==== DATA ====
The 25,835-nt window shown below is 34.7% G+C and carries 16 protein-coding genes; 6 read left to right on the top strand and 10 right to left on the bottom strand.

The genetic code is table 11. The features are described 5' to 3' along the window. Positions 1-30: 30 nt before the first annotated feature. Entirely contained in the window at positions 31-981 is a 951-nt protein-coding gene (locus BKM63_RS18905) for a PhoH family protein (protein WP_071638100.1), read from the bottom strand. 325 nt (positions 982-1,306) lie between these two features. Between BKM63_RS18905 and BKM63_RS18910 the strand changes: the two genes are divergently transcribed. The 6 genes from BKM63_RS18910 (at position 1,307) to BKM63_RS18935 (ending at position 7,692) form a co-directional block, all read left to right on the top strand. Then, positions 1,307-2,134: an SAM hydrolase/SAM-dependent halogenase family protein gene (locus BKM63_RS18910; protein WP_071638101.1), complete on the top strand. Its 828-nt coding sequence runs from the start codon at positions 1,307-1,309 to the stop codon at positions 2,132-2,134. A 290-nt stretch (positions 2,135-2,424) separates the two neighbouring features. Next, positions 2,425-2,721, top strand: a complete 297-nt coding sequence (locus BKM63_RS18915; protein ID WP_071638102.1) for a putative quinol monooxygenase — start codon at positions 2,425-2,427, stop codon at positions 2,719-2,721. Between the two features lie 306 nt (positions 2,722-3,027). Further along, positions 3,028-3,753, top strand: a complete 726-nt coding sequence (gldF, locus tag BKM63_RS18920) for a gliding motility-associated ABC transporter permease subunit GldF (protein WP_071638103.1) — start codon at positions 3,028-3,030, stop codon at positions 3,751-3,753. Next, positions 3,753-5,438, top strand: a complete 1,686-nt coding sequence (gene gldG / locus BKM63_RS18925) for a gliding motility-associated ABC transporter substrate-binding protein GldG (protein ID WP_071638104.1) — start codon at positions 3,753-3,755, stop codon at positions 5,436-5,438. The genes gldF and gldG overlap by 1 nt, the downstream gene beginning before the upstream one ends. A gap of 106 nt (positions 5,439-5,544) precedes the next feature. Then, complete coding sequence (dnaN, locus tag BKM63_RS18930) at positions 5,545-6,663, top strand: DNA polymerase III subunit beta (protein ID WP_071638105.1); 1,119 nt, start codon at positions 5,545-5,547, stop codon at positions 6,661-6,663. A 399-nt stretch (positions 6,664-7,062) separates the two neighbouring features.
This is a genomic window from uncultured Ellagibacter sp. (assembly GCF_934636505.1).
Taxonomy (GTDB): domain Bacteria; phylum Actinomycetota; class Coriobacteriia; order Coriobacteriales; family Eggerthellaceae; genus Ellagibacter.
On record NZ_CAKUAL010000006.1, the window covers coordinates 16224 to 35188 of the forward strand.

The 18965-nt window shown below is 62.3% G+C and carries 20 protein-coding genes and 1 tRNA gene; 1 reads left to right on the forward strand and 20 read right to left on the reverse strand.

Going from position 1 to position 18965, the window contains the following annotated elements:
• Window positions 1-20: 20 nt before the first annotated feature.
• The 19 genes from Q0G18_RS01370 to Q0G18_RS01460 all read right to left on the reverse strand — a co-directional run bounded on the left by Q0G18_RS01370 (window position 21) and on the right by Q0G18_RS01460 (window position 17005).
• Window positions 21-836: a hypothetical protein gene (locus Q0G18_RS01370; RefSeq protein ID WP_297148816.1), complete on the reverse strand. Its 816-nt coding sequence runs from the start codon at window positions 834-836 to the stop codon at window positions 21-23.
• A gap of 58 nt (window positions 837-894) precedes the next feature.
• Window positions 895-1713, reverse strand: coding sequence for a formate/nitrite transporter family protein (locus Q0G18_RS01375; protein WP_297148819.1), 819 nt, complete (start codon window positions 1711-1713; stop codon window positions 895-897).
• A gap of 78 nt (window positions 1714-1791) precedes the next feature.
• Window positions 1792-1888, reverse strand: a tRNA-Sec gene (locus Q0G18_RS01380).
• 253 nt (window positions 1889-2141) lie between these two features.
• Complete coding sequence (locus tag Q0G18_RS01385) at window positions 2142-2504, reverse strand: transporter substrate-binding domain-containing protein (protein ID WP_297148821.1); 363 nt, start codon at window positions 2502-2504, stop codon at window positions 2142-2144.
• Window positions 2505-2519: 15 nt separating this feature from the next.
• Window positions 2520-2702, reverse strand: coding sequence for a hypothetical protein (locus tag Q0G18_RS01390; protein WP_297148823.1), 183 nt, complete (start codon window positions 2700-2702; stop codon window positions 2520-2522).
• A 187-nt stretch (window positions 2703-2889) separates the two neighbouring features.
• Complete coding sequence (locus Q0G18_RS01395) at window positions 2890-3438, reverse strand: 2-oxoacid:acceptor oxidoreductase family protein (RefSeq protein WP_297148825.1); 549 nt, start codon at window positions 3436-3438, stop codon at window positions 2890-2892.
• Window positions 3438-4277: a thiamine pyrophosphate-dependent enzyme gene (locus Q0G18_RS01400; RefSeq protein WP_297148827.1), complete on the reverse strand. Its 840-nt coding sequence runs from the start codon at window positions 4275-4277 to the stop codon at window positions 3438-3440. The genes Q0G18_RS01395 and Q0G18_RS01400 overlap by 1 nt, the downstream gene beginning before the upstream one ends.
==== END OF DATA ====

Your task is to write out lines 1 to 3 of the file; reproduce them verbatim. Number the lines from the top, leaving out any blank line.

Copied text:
The 25,835-nt window shown below is 34.7% G+C and carries 16 protein-coding genes; 6 read left to right on the top strand and 10 right to left on the bottom strand.

The genetic code is table 11. The features are described 5' to 3' along the window. Positions 1-30: 30 nt before the first annotated feature. Entirely contained in the window at positions 31-981 is a 951-nt protein-coding gene (locus BKM63_RS18905) for a PhoH family protein (protein WP_071638100.1), read from the bottom strand. 325 nt (positions 982-1,306) lie between these two features. Between BKM63_RS18905 and BKM63_RS18910 the strand changes: the two genes are divergently transcribed. The 6 genes from BKM63_RS18910 (at position 1,307) to BKM63_RS18935 (ending at position 7,692) form a co-directional block, all read left to right on the top strand. Then, positions 1,307-2,134: an SAM hydrolase/SAM-dependent halogenase family protein gene (locus BKM63_RS18910; protein WP_071638101.1), complete on the top strand. Its 828-nt coding sequence runs from the start codon at positions 1,307-1,309 to the stop codon at positions 2,132-2,134. A 290-nt stretch (positions 2,135-2,424) separates the two neighbouring features. Next, positions 2,425-2,721, top strand: a complete 297-nt coding sequence (locus BKM63_RS18915; protein ID WP_071638102.1) for a putative quinol monooxygenase — start codon at positions 2,425-2,427, stop codon at positions 2,719-2,721. Between the two features lie 306 nt (positions 2,722-3,027). Further along, positions 3,028-3,753, top strand: a complete 726-nt coding sequence (gldF, locus tag BKM63_RS18920) for a gliding motility-associated ABC transporter permease subunit GldF (protein WP_071638103.1) — start codon at positions 3,028-3,030, stop codon at positions 3,751-3,753. Next, positions 3,753-5,438, top strand: a complete 1,686-nt coding sequence (gene gldG / locus BKM63_RS18925) for a gliding motility-associated ABC transporter substrate-binding protein GldG (protein ID WP_071638104.1) — start codon at positions 3,753-3,755, stop codon at positions 5,436-5,438. The genes gldF and gldG overlap by 1 nt, the downstream gene beginning before the upstream one ends. A gap of 106 nt (positions 5,439-5,544) precedes the next feature. Then, complete coding sequence (dnaN, locus tag BKM63_RS18930) at positions 5,545-6,663, top strand: DNA polymerase III subunit beta (protein ID WP_071638105.1); 1,119 nt, start codon at positions 5,545-5,547, stop codon at positions 6,661-6,663. A 399-nt stretch (positions 6,664-7,062) separates the two neighbouring features.
This is a genomic window from uncultured Ellagibacter sp. (assembly GCF_934636505.1).